Now if you'll excuse me, I'm going to go slather some on bread with liverwurst.

33 thoughts on “Put a Little Mustard on that Mustard”

  1. Now, that's what I'm talking about. Compliments on the Condiments.

    I'm thinking real hard about trying this over the weekend.

  2. While I've never attempted home made mustard, I'm happy to see, before I give it a try, that I've got part of the process mastered:

    Drink the remaining beer in the bottle. Have another, just in case.

    I think I'll try to get some seeds and give it a go with my brown ale before I drink it all. Maybe make a spicy brown ale mustard.

  3. ch, where do you get your seeds from? I'd like to head over and pick some up this week. My first thought was Penzey's, but the Mustard Museum was another.

    1. Yup, Penzey's is where I get them. The Mustard Museum might have them; I've actually never been there, so I couldn't say for sure. Heading over there is probably the next step in raising my mustard game.

      1. I swung by the museum at lunch because its much closer than Penzey's and cheaper. I got 24 ounces of brown (they have yellow, too) for $5.50, although thats the only amount they sell. I recommend swinging by on a Tuesday, then walking over to the Village Green for sloppy joes.

        1. My barber's out that way, so I might just be able to make that happen on a Tuesday. You did well - a 1 lb. bag at Penzey's runs $4.80. You're going to have enough there for two full batches, plus a little more.

          1. If you go around lunch time, let me know. I'd be happy to head over there since its only about a mile away from me and I haven't been there on a Tuesday in ages.

  4. Excellent stuff, CH. The recipe that calls for mustard is a ways off in the pork series, which should give me time to make the mustard and let it mellow.

      1. I regularly mix mustard into my bbq sauce for pulled pork sandwhiches and bbq chicken and the like. I also mixed some dijon into a home made bbq sauce a while back that turned out really well. I'll have to make another batch using this home made stuff.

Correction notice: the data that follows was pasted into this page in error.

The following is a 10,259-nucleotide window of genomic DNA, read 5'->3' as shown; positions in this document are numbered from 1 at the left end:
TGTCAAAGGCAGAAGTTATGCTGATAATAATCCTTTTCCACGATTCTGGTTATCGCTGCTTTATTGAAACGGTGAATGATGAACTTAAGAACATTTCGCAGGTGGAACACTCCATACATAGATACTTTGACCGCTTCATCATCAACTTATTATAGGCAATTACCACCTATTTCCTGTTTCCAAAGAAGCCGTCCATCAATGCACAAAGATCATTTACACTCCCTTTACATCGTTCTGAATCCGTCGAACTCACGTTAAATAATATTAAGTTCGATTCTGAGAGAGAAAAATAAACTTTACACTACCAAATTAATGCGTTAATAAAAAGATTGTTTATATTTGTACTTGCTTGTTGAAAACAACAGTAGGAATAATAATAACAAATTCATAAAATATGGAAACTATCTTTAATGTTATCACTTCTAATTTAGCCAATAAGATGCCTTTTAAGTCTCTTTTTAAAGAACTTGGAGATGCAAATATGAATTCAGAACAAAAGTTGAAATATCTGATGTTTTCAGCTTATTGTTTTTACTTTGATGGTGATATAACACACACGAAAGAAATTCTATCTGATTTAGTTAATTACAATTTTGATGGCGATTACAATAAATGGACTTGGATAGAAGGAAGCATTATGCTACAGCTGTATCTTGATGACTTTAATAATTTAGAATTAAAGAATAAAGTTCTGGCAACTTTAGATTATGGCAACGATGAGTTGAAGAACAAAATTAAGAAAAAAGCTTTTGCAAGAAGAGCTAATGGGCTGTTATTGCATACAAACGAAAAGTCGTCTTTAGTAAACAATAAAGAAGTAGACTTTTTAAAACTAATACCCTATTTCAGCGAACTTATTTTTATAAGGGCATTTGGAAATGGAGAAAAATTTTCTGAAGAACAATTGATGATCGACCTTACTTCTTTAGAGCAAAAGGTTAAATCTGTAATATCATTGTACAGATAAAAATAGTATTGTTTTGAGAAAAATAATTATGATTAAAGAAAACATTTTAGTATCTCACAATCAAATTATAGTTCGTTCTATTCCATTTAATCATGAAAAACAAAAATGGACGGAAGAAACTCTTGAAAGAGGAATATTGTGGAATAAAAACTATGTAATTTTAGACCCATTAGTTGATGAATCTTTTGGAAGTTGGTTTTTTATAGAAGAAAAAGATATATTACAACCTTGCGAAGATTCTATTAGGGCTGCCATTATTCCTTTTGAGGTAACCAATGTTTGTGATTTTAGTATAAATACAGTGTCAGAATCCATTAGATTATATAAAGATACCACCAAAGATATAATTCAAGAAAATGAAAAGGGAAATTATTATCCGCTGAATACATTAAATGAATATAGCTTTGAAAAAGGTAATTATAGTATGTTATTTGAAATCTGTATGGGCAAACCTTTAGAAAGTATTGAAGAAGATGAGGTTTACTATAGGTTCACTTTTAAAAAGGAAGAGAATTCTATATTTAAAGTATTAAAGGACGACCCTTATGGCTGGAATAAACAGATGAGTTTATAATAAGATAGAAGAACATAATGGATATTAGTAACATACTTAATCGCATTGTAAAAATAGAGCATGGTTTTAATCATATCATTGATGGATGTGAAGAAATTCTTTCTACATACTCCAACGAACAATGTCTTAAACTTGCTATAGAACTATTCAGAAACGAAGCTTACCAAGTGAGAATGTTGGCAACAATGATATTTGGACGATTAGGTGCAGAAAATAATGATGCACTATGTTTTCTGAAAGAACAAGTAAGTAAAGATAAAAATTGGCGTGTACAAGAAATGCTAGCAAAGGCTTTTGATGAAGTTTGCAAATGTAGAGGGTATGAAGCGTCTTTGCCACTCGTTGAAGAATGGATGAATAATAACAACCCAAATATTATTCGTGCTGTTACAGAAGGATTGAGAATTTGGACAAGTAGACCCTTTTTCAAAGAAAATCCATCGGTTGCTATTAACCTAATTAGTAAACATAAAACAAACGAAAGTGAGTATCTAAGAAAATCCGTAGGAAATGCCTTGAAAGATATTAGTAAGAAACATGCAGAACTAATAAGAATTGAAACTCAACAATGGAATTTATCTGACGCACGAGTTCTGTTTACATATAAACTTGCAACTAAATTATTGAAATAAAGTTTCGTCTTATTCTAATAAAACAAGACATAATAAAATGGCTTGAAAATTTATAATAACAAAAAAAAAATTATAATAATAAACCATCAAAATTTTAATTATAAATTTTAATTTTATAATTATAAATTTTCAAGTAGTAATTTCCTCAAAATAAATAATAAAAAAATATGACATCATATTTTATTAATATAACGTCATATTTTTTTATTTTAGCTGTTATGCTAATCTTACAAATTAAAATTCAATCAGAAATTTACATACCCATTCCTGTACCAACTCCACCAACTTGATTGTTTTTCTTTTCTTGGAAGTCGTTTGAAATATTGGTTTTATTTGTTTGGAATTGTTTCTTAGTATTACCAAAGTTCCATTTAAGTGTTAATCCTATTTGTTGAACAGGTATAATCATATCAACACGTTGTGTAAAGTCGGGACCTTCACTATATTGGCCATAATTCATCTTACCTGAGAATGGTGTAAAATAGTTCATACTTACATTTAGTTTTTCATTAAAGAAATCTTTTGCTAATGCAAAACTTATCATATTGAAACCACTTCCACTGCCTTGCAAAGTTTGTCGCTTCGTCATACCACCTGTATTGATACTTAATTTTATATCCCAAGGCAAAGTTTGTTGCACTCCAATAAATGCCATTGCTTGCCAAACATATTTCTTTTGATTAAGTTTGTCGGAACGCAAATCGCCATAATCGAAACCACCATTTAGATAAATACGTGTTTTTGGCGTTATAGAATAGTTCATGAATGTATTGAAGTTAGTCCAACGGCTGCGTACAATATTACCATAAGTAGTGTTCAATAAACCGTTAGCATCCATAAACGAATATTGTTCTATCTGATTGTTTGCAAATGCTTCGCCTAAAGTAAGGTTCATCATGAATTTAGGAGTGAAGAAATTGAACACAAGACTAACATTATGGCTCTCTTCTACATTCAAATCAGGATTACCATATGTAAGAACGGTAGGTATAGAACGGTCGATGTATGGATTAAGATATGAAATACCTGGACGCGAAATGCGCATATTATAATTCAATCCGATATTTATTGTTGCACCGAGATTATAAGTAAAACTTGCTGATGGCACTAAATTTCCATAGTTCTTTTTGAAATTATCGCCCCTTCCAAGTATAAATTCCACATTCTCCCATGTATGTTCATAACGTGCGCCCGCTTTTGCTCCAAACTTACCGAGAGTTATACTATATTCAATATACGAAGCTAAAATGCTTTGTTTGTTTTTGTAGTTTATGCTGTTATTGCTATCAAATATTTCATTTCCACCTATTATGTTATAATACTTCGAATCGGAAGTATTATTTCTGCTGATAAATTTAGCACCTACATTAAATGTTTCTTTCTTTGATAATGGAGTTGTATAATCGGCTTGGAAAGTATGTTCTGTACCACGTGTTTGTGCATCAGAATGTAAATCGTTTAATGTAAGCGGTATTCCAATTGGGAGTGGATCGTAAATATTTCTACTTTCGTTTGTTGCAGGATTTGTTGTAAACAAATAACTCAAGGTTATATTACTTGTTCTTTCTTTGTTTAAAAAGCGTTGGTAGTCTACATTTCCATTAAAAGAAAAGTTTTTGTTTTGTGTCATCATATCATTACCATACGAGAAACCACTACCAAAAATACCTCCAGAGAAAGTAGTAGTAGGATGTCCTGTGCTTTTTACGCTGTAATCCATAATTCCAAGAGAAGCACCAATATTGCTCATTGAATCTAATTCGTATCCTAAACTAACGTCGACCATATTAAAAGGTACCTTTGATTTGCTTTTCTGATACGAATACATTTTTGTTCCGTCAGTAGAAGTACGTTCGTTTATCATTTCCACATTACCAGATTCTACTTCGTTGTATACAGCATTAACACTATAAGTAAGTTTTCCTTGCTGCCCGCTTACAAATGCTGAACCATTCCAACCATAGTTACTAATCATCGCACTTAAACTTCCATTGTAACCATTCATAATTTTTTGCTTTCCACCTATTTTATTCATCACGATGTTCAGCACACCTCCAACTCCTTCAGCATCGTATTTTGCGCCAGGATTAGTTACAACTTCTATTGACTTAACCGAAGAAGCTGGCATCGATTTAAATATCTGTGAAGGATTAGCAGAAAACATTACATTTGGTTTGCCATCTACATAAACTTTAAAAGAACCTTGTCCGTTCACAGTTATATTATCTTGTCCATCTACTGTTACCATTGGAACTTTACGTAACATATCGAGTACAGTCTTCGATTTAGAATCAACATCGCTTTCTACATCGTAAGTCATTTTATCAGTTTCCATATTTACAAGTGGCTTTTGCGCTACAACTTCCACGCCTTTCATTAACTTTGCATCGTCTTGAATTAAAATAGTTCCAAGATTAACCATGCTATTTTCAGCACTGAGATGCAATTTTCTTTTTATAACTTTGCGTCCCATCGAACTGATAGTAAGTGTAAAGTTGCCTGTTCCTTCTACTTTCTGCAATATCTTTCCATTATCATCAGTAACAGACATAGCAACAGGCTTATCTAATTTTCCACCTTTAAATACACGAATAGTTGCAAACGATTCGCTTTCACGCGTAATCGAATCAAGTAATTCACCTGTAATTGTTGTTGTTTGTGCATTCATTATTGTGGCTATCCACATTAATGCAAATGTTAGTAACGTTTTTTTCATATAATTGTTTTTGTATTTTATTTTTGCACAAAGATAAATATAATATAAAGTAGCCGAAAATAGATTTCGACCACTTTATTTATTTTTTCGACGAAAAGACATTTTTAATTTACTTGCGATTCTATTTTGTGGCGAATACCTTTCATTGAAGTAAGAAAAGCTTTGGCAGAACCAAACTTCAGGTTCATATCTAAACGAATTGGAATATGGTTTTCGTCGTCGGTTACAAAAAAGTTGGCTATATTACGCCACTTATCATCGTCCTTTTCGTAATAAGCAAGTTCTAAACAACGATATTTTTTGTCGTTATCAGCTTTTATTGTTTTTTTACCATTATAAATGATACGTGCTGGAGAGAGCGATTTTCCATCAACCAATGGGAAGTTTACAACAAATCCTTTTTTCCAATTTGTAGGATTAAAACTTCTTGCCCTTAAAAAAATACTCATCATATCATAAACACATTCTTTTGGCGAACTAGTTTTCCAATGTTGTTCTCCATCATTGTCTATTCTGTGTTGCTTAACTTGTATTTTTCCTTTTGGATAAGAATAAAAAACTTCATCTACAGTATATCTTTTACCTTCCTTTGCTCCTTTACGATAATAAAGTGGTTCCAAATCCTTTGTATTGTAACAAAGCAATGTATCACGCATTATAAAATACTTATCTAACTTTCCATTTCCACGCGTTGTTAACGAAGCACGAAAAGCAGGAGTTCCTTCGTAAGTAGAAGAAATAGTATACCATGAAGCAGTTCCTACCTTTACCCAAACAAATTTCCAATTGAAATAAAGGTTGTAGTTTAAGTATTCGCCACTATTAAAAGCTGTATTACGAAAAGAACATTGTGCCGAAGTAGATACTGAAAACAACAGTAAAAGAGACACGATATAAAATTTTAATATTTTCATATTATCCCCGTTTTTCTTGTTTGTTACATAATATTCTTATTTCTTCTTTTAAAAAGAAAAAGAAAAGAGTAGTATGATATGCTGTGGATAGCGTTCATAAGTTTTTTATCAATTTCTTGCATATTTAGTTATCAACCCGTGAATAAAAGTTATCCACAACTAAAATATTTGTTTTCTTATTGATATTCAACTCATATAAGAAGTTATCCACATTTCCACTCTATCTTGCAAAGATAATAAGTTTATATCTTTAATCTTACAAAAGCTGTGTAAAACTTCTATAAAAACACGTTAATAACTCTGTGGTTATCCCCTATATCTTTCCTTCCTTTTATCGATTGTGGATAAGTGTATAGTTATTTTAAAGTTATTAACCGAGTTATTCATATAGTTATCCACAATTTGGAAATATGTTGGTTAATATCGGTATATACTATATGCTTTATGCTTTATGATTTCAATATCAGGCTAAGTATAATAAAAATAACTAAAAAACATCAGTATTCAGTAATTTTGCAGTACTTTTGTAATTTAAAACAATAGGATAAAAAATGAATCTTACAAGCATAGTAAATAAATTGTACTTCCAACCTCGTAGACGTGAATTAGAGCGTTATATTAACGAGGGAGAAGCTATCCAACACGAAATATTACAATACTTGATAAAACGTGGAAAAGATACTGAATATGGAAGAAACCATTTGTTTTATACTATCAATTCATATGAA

1. I'm not entirely sure what you'd call it. I made this recipe. I added a bit less molasses than it calls for, and it was still had a really strong molasses flavor. But the dijon helped balance that out some.

    1. look for an Indian (subcontinent) grocery/market. Big-@ss bags of spices for cheap. That's where I get mine.

      this looks like a possible in Eagan.

  5. Awesome post. We've been talking about making mustard at our house all summer although I will have to sub out the beer.

    1. Water will work just fine, I think. You could try a little less red wine vinegar in favor of a sherry or balsamic vinegar for a more complex flavor.

  6. Well, I got mine going. Hopefully it'll taste good. ch, we should run a side by side comparison of our to see what the different beers do.

      1. Hmm, good point. Is there a particular length of melding time when the results don't change much? Say, something like the mustard after 2 months taste very similar to the mustard after 3?

  7. mustard seed slurry now chillin' on the kitchen counter. this will probably turn out to be, uh, interesting...